Because of its nature of recording the scene in front of the camera, people assume that photography is some kind of “pure” imaging form. That is, that what you see is reality. I take opportunities when I can to dispel this myth. Never assume purity in photography unless it is explicitly presented as such. This is a theme that just won’t go away.
Our excellent digital sensors do a pretty good job of reproducing what the lens images onto their surface. For good and bad. Because of this, some people assume that photographs represent exactly what was captured.
This is just an assumption that in no way restricts me in my art. And it does not restrict anyone else unless they make the explicit determination to not do any manipulation. What the sensor records is often just a starting point in my photographic vision. Not an end point.
It is so easy now to alter images that you should always assume it has been done.
From nearly its beginning, artists have manipulated photographs. Black and white film photographers quickly invented ways to alter their images. Sometimes these were done to overcome limitations with the technology of the time. Sometimes to correct or improve the images, for instance by “spotting” defects and removing distracting objects. More and more commonly alterations were done for artistic improvements.
For fun sometime look up a “straight” print of Ansel Adam’s famous Moonrise, Hernandez, New Mexico compared to one of his later interpretations. The later is almost unrecognizable as the original. Does that mean there is something false about the later prints? No, it is considered one of the great examples in the history of photography. The artist chose to alter it heavily to make it appear as he wanted it to look.
It is never safe to assume that a photograph exactly represents reality.
What is truth?
Is a photograph “truth”? Is it some form of purity? Why? What makes you assume it is?
The technology of its capture process leads some people to assume a purity or truth that may lead you astray. Yes, the sensor recorded all the light falling onto its surface, but there is still a long journey from there to a finished image.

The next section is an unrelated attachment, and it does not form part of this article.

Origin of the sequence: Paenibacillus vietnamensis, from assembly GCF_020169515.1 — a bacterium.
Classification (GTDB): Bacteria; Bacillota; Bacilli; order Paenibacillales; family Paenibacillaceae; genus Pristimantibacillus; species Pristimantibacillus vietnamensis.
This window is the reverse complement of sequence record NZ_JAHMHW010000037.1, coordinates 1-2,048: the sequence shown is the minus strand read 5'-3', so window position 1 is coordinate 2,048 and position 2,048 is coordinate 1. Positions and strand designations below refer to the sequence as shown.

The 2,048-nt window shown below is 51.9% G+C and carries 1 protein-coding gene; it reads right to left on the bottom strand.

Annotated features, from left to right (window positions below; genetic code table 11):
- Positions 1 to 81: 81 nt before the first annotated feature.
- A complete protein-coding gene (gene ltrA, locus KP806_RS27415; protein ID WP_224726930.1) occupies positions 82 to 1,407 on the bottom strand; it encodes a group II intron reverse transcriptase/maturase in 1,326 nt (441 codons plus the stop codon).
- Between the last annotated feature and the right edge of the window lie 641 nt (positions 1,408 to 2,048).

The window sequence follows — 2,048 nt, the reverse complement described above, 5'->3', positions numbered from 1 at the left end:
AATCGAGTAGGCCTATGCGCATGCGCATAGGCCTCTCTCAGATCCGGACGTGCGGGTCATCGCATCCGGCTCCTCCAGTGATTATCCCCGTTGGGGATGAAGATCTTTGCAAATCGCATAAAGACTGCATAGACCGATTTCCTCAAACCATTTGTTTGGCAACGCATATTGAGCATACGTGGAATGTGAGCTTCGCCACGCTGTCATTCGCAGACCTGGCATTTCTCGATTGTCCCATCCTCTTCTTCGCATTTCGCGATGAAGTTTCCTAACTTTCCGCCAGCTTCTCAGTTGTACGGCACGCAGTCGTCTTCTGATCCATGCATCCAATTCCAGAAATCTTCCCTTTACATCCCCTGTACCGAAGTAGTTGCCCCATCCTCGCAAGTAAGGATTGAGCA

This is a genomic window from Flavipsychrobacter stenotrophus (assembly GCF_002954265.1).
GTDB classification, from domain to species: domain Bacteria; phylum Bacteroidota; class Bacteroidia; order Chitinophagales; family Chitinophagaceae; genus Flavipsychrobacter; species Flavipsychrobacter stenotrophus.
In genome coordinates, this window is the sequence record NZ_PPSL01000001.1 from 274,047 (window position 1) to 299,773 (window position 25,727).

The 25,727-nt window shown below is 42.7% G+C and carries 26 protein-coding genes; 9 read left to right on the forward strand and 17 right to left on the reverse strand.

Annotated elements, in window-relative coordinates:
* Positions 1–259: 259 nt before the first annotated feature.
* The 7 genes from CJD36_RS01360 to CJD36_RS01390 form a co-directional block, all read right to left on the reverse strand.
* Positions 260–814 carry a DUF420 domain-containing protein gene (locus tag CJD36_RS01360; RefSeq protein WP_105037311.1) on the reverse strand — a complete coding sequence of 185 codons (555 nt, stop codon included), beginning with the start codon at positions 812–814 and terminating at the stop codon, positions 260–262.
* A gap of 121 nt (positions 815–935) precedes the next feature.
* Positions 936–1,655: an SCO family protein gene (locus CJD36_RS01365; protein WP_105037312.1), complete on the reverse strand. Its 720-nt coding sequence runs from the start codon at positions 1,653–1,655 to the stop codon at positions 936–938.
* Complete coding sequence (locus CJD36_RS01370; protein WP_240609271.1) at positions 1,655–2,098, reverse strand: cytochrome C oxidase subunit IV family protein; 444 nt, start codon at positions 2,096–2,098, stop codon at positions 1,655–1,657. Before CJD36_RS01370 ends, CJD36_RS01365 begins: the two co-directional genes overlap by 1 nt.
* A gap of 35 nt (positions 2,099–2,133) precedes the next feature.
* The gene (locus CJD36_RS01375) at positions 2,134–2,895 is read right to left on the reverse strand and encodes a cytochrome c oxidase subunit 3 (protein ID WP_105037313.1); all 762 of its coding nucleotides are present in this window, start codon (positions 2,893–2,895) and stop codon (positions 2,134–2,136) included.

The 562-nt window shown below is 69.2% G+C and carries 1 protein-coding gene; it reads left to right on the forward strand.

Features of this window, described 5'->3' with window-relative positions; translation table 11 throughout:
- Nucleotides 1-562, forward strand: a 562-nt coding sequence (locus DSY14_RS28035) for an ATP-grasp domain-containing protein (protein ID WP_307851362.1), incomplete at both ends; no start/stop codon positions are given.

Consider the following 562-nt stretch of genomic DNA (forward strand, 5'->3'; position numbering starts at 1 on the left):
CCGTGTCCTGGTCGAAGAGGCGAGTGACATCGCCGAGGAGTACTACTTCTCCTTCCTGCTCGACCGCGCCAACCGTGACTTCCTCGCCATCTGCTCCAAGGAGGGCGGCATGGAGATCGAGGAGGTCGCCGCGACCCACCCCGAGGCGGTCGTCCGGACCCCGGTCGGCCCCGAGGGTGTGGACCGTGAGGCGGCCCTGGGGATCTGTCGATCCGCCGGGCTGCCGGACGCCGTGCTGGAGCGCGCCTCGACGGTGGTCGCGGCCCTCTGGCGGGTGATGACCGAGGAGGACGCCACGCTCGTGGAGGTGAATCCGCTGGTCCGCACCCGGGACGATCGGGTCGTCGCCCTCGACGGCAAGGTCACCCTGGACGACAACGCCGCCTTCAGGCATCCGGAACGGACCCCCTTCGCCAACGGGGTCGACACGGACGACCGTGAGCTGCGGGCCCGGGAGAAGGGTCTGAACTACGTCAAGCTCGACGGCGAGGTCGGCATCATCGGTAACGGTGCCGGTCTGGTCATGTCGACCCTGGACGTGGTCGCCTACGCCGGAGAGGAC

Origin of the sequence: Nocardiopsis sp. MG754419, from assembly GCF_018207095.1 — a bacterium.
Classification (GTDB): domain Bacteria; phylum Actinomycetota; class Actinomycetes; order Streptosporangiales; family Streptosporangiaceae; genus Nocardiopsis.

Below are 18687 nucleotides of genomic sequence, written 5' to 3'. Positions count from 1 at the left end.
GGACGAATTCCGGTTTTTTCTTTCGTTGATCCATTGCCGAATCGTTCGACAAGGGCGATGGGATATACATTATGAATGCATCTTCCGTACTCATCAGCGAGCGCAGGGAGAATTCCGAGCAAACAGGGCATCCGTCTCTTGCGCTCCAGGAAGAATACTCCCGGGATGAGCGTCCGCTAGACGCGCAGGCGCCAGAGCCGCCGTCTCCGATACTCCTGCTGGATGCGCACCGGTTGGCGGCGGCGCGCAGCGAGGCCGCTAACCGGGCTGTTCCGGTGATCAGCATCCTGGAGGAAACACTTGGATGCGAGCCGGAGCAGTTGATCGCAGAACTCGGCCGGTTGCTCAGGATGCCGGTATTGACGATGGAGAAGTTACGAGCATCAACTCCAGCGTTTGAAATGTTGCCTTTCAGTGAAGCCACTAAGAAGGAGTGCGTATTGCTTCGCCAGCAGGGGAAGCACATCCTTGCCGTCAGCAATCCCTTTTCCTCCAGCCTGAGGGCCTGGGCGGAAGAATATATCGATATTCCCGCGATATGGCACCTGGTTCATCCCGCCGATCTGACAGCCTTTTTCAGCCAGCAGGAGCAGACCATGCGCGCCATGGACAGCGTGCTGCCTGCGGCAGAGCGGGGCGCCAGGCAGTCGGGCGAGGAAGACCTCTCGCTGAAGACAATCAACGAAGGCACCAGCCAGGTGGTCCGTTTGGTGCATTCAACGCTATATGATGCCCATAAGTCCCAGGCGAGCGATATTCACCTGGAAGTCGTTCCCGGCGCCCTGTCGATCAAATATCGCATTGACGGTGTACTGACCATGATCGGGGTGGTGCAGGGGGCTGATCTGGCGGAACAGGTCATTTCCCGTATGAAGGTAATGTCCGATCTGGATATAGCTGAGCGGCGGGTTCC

Some might say that Photoshop eliminated truth. That is overstated, but not entirely false. The positive statement is that Photoshop enabled greater artistic expression. Photoshop and other image manipulation tools, along with powerful home computers and large disks, opened a new world of creativity to artists.
Now most photographic artists do extensive manipulation of images. Photoshop, Lightroom Classic, Capture One, and other tools open new worlds of creativity to photographers. Photographers have always done this, but the modern tools add new power and possibilities.
But this power is just a modern convenience. It has always been true that images are created in the artist’s imagination. A great example is Albert Bierstadt, a German painter who helped popularize the American west in the 19th Century. His paintings created a lot of interest, but they were often, let’s say, fanciful. For example his work Rocky Mountain Landscape does not depict any real scene I have ever found in the Rocky Mountains where I live.
The artistic view is that an image is the expression of the artist’s vision and feeling for the image. It seems the truth comes from within rather than being a property of what is represented.
What is the intent of an image?
Does this manipulation make an image less “true”? That depends on the intent of the image.
Maybe it seems obvious, but any image presented as truth must be true. If I see a picture in a news article that claims to show a certain event, it better be exactly that. If it is altered to manipulate the scene or misrepresent the event, that is false and the reporter and their organization should be severely censured.
In my opinion no AI generated “news” or images can be presented as truth. They were generated by a machine rather than being a direct capture or observation of an event.
Let’s go a little away from news and talk about a portrait. Must a portrait be a literal, completely truthful depiction of the subject? Well, they never have been. Portraits are always “retouched”, maybe altered extensively to hide blemishes. Perhaps to make the subject look slimmer or taller or a little more handsom. So a portrait should be a recognizable representation of the person, but do not assume it is literally true.
But I live in the world of art. Art is fantasy and imagination and vision and creativity. We should never get confused that art is reality. I am free to do anything within my image that I think expresses my artistic vision. This makes Bierstadt’s Rocky Mountain Landscape acceptable art, even if not reality.
Don’t waste your effort thinking photographs are always reality. Most do not even pretend to be anymore. Photographs are another artistic expression, unless explicitly presented as reality.
A high altitude aerial? Maybe. Maybe not. Since I have been talking about photographic art not being real, it might be best to assume this isn’t exactly what it seems.
I won’t say more about it now. This is part of a series I am working on.